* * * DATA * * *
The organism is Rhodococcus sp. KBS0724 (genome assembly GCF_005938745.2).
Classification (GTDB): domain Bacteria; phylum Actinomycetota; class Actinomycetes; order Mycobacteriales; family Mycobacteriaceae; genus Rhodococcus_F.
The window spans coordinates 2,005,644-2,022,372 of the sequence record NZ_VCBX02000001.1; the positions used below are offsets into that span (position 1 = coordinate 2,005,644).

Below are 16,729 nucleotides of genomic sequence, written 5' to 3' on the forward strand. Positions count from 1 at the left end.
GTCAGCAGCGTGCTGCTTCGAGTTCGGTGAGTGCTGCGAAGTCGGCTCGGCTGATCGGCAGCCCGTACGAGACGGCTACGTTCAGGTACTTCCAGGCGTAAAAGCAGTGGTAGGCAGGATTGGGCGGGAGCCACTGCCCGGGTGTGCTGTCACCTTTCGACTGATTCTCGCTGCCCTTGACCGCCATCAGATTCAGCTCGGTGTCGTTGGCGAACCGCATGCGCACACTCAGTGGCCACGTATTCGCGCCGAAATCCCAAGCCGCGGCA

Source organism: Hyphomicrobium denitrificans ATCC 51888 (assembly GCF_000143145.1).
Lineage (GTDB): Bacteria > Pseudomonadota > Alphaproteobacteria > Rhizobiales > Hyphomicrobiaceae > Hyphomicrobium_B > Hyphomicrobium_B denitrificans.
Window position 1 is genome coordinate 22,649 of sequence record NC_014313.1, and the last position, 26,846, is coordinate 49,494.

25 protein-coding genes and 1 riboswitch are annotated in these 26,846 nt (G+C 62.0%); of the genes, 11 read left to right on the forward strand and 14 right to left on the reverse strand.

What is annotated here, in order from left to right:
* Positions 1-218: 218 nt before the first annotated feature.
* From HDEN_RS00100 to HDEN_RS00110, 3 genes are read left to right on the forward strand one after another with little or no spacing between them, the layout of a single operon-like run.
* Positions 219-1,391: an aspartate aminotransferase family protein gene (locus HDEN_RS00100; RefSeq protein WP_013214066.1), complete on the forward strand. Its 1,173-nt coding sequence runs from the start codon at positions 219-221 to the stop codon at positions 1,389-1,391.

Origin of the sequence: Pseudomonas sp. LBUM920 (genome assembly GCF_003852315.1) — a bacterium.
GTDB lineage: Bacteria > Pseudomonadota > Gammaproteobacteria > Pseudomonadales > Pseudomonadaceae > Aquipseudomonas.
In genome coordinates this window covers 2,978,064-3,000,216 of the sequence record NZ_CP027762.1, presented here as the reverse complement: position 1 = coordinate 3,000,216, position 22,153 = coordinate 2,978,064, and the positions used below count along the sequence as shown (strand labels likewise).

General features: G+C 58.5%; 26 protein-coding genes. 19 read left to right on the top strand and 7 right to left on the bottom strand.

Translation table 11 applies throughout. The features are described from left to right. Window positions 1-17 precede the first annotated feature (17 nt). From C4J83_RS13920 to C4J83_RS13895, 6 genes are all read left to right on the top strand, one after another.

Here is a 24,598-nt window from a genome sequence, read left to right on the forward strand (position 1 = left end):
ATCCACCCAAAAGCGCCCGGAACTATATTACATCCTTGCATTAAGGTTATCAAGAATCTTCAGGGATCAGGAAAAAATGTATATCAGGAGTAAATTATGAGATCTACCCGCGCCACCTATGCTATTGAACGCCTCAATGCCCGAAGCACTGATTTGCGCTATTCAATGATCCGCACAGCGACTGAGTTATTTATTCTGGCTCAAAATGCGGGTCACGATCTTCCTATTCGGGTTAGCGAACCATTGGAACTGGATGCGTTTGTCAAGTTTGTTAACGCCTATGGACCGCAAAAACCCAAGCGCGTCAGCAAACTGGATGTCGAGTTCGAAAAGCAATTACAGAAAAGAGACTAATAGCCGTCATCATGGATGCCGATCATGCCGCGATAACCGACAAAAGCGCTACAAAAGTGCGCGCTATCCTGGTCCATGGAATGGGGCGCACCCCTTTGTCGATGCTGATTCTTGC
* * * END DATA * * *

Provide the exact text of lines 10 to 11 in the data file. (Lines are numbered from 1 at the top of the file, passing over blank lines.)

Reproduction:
What is annotated here, in order from left to right:
* Positions 1-218: 218 nt before the first annotated feature.